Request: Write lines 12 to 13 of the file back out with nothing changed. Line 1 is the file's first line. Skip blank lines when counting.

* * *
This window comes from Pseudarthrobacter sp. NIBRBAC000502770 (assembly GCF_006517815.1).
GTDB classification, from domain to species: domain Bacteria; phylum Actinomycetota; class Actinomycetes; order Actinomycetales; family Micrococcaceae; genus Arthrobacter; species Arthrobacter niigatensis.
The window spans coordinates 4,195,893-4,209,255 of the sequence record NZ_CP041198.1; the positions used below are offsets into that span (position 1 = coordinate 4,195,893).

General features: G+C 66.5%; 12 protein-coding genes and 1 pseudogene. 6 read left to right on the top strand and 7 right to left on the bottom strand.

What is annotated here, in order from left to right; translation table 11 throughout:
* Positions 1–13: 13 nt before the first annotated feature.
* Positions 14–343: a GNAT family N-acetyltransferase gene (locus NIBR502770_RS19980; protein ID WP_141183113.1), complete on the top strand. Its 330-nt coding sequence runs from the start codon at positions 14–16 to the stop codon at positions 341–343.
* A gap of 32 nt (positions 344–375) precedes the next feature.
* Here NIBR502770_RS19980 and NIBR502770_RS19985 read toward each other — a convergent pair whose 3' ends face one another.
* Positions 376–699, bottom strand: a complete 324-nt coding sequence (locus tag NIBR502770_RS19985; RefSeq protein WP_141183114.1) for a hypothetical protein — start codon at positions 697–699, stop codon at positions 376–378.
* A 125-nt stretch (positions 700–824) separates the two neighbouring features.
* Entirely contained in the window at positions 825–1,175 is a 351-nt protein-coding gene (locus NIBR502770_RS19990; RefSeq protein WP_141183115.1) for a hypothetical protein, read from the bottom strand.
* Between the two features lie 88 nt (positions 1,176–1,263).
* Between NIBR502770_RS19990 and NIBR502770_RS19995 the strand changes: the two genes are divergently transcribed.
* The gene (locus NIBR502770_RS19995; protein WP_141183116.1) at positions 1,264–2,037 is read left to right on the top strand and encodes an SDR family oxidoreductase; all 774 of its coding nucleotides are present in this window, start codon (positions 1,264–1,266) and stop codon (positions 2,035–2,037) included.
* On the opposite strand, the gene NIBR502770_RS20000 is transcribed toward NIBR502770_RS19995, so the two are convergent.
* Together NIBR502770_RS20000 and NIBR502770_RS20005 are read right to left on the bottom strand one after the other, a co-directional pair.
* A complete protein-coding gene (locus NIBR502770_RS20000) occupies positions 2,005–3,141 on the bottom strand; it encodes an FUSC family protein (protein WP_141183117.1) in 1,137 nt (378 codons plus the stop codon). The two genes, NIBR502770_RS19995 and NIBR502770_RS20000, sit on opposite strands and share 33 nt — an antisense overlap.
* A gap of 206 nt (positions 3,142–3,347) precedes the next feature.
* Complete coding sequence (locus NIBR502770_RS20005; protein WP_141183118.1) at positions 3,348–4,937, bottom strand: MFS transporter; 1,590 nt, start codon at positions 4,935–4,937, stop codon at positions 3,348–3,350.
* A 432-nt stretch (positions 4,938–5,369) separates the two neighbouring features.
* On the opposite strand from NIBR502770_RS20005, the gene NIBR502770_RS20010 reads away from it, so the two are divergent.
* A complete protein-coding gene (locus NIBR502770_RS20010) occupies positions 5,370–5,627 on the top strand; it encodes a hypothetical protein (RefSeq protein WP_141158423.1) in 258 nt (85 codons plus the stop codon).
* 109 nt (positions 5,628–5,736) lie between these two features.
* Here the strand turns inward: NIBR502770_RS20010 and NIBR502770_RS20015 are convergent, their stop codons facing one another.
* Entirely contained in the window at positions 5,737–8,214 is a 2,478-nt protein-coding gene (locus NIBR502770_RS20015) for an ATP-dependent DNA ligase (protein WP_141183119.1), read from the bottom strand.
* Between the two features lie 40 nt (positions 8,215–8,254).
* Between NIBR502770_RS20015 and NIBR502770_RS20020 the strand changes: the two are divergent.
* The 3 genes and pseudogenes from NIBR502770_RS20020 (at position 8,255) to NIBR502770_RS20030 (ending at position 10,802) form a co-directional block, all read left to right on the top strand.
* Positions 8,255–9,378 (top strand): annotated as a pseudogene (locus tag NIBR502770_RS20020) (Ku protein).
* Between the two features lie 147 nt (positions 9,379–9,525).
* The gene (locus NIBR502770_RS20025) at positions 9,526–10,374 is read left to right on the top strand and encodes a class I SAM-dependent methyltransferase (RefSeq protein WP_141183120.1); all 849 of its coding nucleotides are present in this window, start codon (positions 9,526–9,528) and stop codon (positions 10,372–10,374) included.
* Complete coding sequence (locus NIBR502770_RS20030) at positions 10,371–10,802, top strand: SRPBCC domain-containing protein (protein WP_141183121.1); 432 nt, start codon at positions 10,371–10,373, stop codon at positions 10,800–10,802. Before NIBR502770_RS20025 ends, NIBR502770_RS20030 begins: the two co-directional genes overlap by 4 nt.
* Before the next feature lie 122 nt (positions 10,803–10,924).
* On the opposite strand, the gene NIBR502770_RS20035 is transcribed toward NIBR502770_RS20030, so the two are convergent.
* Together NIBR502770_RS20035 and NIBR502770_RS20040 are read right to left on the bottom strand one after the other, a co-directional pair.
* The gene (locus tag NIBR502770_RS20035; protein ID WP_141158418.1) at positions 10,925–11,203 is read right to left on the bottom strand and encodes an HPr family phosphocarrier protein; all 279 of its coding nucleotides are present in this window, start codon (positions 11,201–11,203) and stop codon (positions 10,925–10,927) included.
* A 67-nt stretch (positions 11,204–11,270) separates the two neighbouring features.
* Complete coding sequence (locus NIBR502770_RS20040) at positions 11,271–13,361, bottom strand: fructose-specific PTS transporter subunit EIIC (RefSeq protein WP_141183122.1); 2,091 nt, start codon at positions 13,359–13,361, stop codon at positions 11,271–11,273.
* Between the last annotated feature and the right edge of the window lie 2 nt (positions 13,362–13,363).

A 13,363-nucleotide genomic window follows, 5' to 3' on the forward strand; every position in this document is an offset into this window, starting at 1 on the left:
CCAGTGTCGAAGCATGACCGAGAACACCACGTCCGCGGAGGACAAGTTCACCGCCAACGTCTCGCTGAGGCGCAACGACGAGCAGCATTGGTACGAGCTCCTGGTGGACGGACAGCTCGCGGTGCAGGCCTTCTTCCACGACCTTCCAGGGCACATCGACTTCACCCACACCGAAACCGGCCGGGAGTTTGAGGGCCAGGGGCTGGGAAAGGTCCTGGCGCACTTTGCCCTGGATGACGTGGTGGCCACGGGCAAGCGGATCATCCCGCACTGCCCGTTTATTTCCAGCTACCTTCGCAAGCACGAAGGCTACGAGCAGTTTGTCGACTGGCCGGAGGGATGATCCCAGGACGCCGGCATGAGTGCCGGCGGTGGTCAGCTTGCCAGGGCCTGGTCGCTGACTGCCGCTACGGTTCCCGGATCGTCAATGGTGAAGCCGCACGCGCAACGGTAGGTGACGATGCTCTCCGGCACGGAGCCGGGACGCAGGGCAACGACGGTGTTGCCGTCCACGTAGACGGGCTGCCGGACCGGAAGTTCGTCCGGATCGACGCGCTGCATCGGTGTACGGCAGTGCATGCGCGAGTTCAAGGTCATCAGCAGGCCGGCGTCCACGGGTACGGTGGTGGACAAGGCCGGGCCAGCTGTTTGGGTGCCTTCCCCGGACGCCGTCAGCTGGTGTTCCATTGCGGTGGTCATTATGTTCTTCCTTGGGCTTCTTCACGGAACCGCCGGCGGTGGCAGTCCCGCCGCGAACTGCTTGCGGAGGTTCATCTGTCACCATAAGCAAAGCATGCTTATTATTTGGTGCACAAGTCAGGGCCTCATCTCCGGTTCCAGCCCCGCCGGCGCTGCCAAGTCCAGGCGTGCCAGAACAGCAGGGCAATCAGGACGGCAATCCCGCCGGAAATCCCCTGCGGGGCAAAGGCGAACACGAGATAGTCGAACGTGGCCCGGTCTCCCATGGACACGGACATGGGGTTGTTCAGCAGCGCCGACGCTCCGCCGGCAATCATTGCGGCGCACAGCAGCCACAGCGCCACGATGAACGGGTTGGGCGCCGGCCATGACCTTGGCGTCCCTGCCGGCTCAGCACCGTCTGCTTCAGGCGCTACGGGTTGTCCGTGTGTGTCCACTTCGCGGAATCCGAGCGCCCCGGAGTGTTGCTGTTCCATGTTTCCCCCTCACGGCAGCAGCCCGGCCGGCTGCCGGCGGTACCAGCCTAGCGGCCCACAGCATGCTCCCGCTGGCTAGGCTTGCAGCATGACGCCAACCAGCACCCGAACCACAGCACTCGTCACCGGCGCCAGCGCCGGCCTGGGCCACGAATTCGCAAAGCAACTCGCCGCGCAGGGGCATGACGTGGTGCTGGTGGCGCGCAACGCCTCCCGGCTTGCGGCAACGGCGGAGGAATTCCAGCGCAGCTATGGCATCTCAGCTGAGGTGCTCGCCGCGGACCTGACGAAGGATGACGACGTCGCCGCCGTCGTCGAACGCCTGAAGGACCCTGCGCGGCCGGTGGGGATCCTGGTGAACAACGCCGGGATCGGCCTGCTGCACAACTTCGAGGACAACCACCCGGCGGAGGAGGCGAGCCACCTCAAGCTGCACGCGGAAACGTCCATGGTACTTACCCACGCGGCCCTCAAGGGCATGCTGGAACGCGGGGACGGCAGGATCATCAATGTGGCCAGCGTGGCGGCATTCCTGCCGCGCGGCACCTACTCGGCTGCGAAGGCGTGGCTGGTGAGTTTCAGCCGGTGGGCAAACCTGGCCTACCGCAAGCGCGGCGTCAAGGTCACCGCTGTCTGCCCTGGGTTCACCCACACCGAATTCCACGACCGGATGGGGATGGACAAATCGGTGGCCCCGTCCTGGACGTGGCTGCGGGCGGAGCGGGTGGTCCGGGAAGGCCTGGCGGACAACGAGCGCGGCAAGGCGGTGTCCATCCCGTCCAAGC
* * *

* Entirely contained in the window at positions 825–1,175 is a 351-nt protein-coding gene (locus NIBR502770_RS19990; RefSeq protein WP_141183115.1) for a hypothetical protein, read from the bottom strand.
* Between the two features lie 88 nt (positions 1,176–1,263).